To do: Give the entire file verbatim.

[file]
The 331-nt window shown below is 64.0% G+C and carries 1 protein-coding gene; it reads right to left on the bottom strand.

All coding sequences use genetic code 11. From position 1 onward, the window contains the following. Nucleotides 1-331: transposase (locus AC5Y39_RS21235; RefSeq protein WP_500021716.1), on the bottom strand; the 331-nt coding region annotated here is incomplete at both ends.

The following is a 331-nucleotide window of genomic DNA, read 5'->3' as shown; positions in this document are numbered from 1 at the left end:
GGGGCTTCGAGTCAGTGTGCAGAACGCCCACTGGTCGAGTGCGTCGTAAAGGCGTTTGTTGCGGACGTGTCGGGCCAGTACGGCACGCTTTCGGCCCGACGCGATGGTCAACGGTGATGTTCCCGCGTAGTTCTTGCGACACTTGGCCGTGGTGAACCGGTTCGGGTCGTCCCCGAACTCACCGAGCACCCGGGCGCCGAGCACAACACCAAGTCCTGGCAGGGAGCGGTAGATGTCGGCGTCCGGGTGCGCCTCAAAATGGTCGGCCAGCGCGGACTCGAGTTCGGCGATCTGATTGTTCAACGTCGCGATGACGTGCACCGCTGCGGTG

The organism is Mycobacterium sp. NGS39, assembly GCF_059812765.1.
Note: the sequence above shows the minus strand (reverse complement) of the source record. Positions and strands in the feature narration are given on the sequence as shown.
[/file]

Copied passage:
The 331-nt window shown below is 64.0% G+C and carries 1 protein-coding gene; it reads right to left on the bottom strand.

All coding sequences use genetic code 11. From position 1 onward, the window contains the following. Nucleotides 1-331: transposase (locus AC5Y39_RS21235; RefSeq protein WP_500021716.1), on the bottom strand; the 331-nt coding region annotated here is incomplete at both ends.

The following is a 331-nucleotide window of genomic DNA, read 5'->3' as shown; positions in this document are numbered from 1 at the left end:
GGGGCTTCGAGTCAGTGTGCAGAACGCCCACTGGTCGAGTGCGTCGTAAAGGCGTTTGTTGCGGACGTGTCGGGCCAGTACGGCACGCTTTCGGCCCGACGCGATGGTCAACGGTGATGTTCCCGCGTAGTTCTTGCGACACTTGGCCGTGGTGAACCGGTTCGGGTCGTCCCCGAACTCACCGAGCACCCGGGCGCCGAGCACAACACCAAGTCCTGGCAGGGAGCGGTAGATGTCGGCGTCCGGGTGCGCCTCAAAATGGTCGGCCAGCGCGGACTCGAGTTCGGCGATCTGATTGTTCAACGTCGCGATGACGTGCACCGCTGCGGTG

The organism is Mycobacterium sp. NGS39, assembly GCF_059812765.1.
Note: the sequence above shows the minus strand (reverse complement) of the source record. Positions and strands in the feature narration are given on the sequence as shown.